There are often times when I talk to the children at school or listen to comments made by parents and I realize that my own childhood must have taken place in the Stone Age. There are so few correlations between my experiences and those of the children around me! Good or bad, my life revolved around work, education, more work, and a little play. The adults around me ruled the world and if I wanted something I had to earn it. I was expected to be polite, respectful, and responsible. I’m not going to tell you I always was…but punishment for not living up to expectations was swift and severe. I didn’t have my own television or phone or other devices. There wasn’t any entertainment in our car. Movies were something we went to…once in a while…at the drive-in. Food choices were made by my parents. “Fast food” was a strange new innovation. And work was always given priority over everything else.
My earliest memories involve work. If there was something that I could do at home I was taught to do it. I did dishes while standing on a chair. I learned to make my bed, set the table, fold laundry, and sweep the floor before I was old enough to go to school. I could pluck a chicken, snap beans, wash clothes in the wringer washer, and make biscuits from scratch before I was ten. I also chopped and picked cotton, cut grapes, tied vines, sorted olives, loaded hay, fed animals, worked the pipes that irrigated our fields, picked peaches, and cut fruit for the “drying shed” nearly every year from age six until I was fourteen and we moved here.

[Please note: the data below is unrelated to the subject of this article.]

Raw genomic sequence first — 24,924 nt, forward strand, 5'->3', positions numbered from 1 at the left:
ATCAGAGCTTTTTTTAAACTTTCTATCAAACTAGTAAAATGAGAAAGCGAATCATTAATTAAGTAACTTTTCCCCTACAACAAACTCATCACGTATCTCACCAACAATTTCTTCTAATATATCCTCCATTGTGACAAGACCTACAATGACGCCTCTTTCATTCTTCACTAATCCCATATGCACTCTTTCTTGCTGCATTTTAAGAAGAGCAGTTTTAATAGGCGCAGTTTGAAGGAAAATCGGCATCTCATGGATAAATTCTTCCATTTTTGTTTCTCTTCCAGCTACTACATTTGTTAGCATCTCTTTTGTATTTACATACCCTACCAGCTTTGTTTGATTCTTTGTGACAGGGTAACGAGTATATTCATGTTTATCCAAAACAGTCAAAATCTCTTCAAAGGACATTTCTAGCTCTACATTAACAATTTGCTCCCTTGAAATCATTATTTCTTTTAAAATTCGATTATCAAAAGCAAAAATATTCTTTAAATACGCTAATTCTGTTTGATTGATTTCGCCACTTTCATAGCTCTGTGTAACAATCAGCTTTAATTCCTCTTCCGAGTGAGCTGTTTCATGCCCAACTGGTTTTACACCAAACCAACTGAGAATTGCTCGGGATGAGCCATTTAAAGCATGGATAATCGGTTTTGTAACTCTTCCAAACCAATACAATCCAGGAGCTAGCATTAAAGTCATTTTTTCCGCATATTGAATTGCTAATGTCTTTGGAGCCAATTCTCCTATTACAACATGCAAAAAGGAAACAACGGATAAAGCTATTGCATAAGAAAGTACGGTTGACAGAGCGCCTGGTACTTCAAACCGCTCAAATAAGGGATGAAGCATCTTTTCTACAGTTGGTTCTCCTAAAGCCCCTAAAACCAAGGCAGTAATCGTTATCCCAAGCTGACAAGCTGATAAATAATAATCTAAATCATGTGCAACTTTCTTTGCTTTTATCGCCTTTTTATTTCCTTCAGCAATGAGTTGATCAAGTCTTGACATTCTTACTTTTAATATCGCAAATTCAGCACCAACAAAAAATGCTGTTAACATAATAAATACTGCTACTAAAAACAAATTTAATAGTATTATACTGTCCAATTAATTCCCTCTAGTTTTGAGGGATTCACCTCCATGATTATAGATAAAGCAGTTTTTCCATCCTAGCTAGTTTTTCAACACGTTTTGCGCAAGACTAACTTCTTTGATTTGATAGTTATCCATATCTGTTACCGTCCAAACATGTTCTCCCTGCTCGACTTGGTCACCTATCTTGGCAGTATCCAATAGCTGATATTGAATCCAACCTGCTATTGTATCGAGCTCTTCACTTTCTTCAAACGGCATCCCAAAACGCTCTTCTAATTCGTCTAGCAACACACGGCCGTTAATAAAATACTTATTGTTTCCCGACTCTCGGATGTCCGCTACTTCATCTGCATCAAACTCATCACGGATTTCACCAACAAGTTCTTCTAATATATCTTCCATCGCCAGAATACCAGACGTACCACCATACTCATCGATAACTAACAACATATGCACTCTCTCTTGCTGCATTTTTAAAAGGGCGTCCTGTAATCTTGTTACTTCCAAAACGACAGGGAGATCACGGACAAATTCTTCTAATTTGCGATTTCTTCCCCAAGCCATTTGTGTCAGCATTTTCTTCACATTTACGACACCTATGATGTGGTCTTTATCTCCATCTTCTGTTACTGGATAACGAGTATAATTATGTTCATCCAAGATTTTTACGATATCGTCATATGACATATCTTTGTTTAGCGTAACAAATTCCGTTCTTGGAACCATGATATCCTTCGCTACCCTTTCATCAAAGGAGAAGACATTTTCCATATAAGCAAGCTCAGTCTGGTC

If I wasn’t working I was reading or studying. Education was very important to my parents since my mom didn’t finish high school and my Dad barely did. They wanted more for their children and they constantly told us we had to excel in school. I usually had to do my homework without any help because Mom was too busy with my brothers and Dad was too tired to be bothered. I was always worried about my grades and about pleasing my parents and my teacher. Report cards were examined very carefully and if we got in trouble for something at school we were in BIG trouble at home. I only did that once!
Play time was almost always spent outside. I remember watching cartoons and Tarzan or the Lone Ranger on Saturday mornings if there wasn’t anything to do in the fields. Other than that we were out playing in the yard, in the trees, or in the woods, depending on where we lived. We made up games. We pretended to be cowboys or soldiers or aliens. I sometimes played with dolls, but mostly I “played like a boy” because my brothers were often my only companions.
I’m sure my observations are limited by my current environment and my conclusions don’t apply to every household, but it seems that play is the dominant priority for children today (and for some adults as well), education is only important to a few families, and personal responsibility isn’t expected until children are at least ten. But, like I said, I grew up in the Stone Age…so what do I know?